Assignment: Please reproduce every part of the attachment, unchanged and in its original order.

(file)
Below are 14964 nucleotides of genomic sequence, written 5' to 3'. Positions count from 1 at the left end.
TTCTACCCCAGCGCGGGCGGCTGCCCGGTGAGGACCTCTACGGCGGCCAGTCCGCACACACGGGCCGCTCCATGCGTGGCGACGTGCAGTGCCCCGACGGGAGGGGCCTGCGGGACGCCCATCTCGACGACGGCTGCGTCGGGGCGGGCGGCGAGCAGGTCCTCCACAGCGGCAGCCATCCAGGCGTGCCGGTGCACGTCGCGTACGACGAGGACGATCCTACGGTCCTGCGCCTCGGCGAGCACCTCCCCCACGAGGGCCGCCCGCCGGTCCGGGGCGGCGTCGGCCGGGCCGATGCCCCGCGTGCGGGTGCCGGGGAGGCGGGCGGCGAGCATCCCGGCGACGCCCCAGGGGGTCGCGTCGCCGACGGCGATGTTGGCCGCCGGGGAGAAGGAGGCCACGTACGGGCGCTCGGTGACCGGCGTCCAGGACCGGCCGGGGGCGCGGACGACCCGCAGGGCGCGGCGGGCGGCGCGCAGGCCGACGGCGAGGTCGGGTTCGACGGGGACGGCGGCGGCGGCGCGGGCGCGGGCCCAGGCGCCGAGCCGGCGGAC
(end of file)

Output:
Below are 14964 nucleotides of genomic sequence, written 5' to 3'. Positions count from 1 at the left end.
TTCTACCCCAGCGCGGGCGGCTGCCCGGTGAGGACCTCTACGGCGGCCAGTCCGCACACACGGGCCGCTCCATGCGTGGCGACGTGCAGTGCCCCGACGGGAGGGGCCTGCGGGACGCCCATCTCGACGACGGCTGCGTCGGGGCGGGCGGCGAGCAGGTCCTCCACAGCGGCAGCCATCCAGGCGTGCCGGTGCACGTCGCGTACGACGAGGACGATCCTACGGTCCTGCGCCTCGGCGAGCACCTCCCCCACGAGGGCCGCCCGCCGGTCCGGGGCGGCGTCGGCCGGGCCGATGCCCCGCGTGCGGGTGCCGGGGAGGCGGGCGGCGAGCATCCCGGCGACGCCCCAGGGGGTCGCGTCGCCGACGGCGATGTTGGCCGCCGGGGAGAAGGAGGCCACGTACGGGCGCTCGGTGACCGGCGTCCAGGACCGGCCGGGGGCGCGGACGACCCGCAGGGCGCGGCGGGCGGCGCGCAGGCCGACGGCGAGGTCGGGTTCGACGGGGACGGCGGCGGCGGCGCGGGCGCGGGCCCAGGCGCCGAGCCGGCGGAC